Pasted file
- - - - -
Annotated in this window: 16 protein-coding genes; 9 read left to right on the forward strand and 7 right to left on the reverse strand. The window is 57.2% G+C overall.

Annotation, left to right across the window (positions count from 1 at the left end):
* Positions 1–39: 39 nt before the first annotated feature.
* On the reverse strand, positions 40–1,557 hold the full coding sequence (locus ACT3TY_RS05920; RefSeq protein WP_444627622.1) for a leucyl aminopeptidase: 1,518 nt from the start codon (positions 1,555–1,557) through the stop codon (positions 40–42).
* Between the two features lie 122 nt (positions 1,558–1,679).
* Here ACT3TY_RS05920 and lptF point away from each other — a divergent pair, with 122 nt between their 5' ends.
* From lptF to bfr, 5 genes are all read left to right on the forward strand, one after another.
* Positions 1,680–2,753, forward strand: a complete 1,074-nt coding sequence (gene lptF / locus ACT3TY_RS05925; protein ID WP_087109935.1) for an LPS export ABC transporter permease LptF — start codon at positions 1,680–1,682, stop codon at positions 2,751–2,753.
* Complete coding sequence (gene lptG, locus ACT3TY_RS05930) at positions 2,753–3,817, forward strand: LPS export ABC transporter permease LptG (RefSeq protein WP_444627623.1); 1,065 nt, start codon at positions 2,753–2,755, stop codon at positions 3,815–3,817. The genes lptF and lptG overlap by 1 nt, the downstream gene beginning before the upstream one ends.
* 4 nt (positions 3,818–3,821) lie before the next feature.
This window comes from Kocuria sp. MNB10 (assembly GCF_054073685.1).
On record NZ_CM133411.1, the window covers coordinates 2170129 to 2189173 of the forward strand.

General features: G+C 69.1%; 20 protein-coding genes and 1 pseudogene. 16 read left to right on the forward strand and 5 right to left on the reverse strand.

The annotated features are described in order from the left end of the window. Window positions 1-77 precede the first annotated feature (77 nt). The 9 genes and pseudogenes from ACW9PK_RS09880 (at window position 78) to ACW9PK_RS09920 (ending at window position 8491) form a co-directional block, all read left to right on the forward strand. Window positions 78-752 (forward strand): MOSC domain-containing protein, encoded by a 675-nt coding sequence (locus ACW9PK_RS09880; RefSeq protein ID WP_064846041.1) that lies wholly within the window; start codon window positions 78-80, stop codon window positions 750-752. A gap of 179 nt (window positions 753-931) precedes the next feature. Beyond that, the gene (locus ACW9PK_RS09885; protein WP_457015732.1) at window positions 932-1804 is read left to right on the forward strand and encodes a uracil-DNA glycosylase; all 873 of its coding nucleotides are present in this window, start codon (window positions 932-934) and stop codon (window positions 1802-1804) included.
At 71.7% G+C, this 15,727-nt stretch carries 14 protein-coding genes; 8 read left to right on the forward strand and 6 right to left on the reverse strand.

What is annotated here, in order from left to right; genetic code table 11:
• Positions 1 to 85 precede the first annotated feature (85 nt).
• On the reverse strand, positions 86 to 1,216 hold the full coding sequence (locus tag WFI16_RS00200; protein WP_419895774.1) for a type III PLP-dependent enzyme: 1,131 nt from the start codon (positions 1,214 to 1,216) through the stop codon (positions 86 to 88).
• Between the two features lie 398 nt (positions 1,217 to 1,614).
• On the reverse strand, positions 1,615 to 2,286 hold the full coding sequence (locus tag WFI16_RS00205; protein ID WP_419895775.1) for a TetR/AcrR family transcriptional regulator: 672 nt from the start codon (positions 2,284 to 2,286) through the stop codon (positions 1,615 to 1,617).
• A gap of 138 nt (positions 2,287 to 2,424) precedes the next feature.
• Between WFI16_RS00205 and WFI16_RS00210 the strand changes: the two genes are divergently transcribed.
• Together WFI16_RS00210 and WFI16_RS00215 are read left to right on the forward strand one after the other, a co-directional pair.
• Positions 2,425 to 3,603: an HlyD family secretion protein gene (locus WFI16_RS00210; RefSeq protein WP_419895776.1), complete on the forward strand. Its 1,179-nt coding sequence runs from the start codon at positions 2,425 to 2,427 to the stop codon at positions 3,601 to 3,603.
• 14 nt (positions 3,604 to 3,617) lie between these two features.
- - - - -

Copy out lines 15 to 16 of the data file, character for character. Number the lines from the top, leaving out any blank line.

At 71.7% G+C, this 15,727-nt stretch carries 14 protein-coding genes; 8 read left to right on the forward strand and 6 right to left on the reverse strand.

What is annotated here, in order from left to right; genetic code table 11: